Islamophobia and anti-Uyghur racism in China
in The rise of global Islamophobia in the War on Terror
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This chapter provides an overview of the People’s Republic of China (PRC) counter-terrorism policies targeting Uyghurs since 2001, when the state first asserted that it faced a terrorist threat from this population. In reviewing these policies and their impact, the chapter suggests that the state has gradually isolated and excluded Uyghurs from PRC society. The chapter articulates the progressive exclusion and policing of Uyghurs in the War on Terror, where the Uyghur people have come to symbolise an existential threat to society that must be policed through surveillance, punishment, and detention. Furthermore, the state narrative of the Uyghurs has stirred and legitimised fear, stigma, and violence from private actors towards this community. Rather than suggesting that these impacts of China’s War on Terror coincide with the intent of state policy, the chapter argues that they are inevitable outcomes of labelling a given ethnic population as a terrorist threat in the age of the global War on Terror.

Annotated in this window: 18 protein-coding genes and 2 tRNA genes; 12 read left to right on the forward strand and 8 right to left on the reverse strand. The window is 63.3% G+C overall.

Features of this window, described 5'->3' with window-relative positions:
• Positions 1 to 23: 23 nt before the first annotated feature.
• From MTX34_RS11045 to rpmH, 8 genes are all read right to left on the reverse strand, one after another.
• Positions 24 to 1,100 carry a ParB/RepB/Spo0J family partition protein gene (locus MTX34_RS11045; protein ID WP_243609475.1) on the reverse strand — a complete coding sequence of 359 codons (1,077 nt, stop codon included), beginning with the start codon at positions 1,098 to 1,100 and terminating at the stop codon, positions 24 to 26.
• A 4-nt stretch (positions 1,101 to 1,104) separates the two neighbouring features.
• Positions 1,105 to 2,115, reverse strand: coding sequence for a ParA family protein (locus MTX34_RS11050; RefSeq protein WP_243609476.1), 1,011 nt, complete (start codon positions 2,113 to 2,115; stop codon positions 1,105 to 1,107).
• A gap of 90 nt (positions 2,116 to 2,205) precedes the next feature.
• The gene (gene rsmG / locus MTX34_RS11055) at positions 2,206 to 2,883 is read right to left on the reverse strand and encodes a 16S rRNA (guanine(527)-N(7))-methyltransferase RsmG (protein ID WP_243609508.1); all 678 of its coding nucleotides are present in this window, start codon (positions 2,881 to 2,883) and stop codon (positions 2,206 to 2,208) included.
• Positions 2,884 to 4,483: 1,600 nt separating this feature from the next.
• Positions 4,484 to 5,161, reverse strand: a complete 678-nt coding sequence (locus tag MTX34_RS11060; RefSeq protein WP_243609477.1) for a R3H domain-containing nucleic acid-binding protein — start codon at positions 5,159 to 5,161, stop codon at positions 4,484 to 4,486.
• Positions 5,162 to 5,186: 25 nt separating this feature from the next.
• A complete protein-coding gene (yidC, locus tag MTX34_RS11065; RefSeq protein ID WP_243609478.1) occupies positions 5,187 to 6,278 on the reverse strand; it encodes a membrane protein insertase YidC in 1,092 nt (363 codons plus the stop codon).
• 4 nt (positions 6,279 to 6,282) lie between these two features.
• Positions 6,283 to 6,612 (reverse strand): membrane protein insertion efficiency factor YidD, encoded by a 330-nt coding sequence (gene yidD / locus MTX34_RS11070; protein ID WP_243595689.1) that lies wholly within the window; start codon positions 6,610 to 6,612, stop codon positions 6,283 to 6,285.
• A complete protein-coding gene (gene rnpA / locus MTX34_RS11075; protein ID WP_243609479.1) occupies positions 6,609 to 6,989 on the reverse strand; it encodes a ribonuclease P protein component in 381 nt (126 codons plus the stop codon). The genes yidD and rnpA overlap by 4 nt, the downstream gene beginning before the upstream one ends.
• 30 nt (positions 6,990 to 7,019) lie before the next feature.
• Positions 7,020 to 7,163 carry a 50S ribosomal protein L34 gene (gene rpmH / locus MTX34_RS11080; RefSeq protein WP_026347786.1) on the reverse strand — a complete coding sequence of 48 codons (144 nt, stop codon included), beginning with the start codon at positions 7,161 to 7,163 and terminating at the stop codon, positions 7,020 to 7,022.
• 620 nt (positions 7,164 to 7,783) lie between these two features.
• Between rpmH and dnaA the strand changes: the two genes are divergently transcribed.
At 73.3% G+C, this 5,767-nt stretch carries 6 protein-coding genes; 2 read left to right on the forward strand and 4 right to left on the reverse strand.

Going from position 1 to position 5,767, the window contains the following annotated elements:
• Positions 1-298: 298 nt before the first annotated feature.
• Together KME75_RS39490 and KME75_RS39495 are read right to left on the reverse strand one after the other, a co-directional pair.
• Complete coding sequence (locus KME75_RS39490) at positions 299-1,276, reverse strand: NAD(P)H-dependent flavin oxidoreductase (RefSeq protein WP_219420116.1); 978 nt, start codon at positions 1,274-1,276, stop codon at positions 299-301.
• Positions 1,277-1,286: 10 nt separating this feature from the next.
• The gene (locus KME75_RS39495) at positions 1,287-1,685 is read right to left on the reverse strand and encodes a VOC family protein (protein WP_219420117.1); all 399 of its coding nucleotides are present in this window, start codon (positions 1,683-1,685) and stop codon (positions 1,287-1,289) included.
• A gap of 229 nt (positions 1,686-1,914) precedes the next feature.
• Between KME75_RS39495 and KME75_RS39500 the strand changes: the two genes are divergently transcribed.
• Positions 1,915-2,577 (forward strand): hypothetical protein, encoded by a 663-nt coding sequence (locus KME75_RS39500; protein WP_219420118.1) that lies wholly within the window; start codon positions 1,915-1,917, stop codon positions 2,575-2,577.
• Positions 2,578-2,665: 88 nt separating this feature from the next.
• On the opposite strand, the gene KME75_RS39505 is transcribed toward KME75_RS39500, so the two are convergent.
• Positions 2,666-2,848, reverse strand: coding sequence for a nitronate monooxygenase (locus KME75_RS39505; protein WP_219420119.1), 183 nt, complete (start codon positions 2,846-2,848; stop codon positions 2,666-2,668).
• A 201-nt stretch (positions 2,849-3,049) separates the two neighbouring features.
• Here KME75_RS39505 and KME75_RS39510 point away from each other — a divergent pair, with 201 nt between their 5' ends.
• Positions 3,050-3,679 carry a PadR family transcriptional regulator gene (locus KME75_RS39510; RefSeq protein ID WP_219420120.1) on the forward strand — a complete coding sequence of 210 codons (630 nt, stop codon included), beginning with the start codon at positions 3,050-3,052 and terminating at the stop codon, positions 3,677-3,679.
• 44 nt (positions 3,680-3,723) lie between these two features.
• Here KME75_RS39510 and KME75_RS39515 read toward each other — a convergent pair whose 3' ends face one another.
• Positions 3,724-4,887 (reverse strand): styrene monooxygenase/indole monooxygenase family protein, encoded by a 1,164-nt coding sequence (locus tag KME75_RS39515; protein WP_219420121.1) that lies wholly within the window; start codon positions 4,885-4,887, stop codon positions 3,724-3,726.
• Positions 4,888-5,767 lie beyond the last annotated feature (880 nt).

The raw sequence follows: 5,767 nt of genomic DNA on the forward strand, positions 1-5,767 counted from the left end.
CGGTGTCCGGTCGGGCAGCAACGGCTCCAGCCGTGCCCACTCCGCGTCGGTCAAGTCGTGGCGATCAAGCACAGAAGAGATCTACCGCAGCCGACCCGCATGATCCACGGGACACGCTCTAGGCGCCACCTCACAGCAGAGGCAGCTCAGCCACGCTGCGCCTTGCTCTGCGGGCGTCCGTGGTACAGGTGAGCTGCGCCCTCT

Editors: Naved Bakali and Farid Hafez

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